According to GOTW #56, there is a potential classic memory leak and exception safety issues in the following code:
// In some header file: void f( T1*, T2* ); // In some implementation file: f( new T1, new T2 );
The reason is that when we
new T1, or
new T2, there might be exceptions thrown from the classes' constructors.
Meanwhile, according to the explanation:
Brief recap: An expression like "new T1" is called, simply enough, a new-expression. Recall what a new-expression really does (I'll ignore placement and array forms for simplicity, since they're not very relevant here):
it allocates memory
it constructs a new object in that memory
if the construction fails because of an exception the allocated memory is freed
So each new-expression is essentially a series of two function calls: one call to operator new() (either the global one, or one provided by the type of the object being created), and then a call to the constructor.
For Example 1, consider what happens if the compiler decides to generate code as follows:
1: allocate memory for T1
2: construct T1
3: allocate memory for T2
4: construct T2
5: call f()
The problem is this: If either step 3 or step 4 fails because of an exception, the C++ standard does not require that the T1 object be destroyed and its memory deallocated. This is a classic memory leak, and clearly not a Good Thing. [...]
By reading more:
Why doesn't the standard just prevent the problem by requiring compilers to Do The Right Thing when it comes to cleanup?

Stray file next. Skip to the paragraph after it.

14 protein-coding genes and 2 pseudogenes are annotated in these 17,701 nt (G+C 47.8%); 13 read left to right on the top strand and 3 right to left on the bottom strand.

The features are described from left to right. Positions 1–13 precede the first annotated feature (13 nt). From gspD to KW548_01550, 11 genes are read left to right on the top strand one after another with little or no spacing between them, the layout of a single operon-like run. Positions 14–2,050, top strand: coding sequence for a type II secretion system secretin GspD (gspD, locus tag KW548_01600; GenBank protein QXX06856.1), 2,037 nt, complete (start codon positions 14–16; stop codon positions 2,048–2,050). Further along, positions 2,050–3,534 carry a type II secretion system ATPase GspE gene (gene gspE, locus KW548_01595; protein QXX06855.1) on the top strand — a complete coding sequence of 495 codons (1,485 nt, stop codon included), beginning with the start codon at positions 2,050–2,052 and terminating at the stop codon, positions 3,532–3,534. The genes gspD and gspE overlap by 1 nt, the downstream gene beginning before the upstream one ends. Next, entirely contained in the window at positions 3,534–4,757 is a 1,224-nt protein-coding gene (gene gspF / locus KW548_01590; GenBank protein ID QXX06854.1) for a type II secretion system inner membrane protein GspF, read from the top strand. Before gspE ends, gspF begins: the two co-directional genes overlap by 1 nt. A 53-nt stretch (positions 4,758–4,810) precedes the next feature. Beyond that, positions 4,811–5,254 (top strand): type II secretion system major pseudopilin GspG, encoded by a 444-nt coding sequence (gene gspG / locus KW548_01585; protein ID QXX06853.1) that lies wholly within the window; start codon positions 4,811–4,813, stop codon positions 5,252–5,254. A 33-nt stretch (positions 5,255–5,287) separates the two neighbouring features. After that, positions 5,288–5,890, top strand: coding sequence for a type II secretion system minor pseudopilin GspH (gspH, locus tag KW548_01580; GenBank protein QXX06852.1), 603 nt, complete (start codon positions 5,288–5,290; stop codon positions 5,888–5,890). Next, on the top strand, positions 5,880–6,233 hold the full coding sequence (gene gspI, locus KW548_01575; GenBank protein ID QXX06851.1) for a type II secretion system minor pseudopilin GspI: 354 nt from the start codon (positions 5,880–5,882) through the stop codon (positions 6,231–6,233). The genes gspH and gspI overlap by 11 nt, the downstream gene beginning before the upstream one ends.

The basic answer is that it wasn't noticed, and even now that it has been noticed it might not be desirable to fix it. The C++ standard allows the compiler some latitude with the order of evaluation of expressions because this allows the compiler to perform optimizations that might not otherwise be possible. To permit this, the expression evaluation rules are specified in a way that is not exception-safe, and so if you want to write exception-safe code you need to know about, and avoid, these cases. (See below for how best to do this.)
So my questions are:
How to fix this typical exception unsafe code? Should we simply avoid writing code like this?
The answer confused me a little bit, in order to handle constructor failures, we should throw exception from constructor according to C++ FAQ and make sure memory allocated are released properly, so assuming that the class T did implement code that handles construction failure, do we still have exception safety issue in the above code?
Thank you for your time and help.